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Extravasation injury definition

An extravasation injury is defined as injury caused to body tissue due to a blistering solution that did not follow the intended intravenous pathway (the vain).

There is huge variation in the injury caused by this from a skin reaction to the damage of nerves, tendons and joints. The damage caused by extravasation can continue months after the incident has taken place.


What is extravasation?

Extravasation is when your body is receiving chemicals of medicine through a intravenous method and the chemicals get into the surrounding tissue. Unfortunately when this happens severe tissue injury is caused which can be skin, tendons or muscle tissue.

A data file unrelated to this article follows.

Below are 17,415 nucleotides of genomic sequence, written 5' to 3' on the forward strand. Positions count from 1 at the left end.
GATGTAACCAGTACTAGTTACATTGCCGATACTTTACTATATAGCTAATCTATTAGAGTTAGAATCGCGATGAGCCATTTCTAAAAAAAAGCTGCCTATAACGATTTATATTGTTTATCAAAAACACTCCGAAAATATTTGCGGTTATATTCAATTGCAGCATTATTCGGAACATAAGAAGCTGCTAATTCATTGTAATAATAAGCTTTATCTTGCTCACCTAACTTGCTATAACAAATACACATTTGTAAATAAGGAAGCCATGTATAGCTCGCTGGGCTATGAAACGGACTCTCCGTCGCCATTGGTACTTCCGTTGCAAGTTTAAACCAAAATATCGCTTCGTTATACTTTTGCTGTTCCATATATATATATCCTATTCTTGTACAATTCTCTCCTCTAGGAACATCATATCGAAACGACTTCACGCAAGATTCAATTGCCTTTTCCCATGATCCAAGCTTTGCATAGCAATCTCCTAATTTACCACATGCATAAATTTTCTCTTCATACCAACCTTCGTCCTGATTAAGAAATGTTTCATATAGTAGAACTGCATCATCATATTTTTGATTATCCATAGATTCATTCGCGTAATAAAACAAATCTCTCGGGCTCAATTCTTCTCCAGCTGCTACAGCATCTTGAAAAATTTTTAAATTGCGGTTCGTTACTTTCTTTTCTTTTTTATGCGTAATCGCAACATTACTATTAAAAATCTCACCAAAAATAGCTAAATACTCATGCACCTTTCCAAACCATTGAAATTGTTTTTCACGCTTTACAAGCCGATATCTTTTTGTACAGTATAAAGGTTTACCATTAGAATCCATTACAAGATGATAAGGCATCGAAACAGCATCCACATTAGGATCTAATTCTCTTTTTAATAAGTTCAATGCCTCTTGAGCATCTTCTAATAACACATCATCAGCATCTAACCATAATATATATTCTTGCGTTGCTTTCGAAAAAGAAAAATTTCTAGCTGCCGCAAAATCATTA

When extravasation takes places the range of injury caused varies, some will only experience a skin reaction where as other will experience infections, pain and loss of function which could result in only one solution which is amputation.

A problem similar to extravasation is infiltration, the difference between the two is that the chemical which causes extravasation will be blistering where as the chemical that cause infiltration will not and is there for not as serious as it is very rare to cause severe long lasting damage to the body.


When there is risk of extravasation taking place the patient will be seen by a plastic surgeon who will perform a number of different methods depending on the progress of the extravasation. The first stage that will be taken if the problem is not yet severe will be the monitoring of the extravasation.


Unfortunately at this time little research has been done to find solutions of preventatives to this issue mainly due to ethical consideration when testing. This means that all research is controlled and there for any evidence related to the matter that has been collected has been based on small trials or case reports of people who have previously experienced extravasation.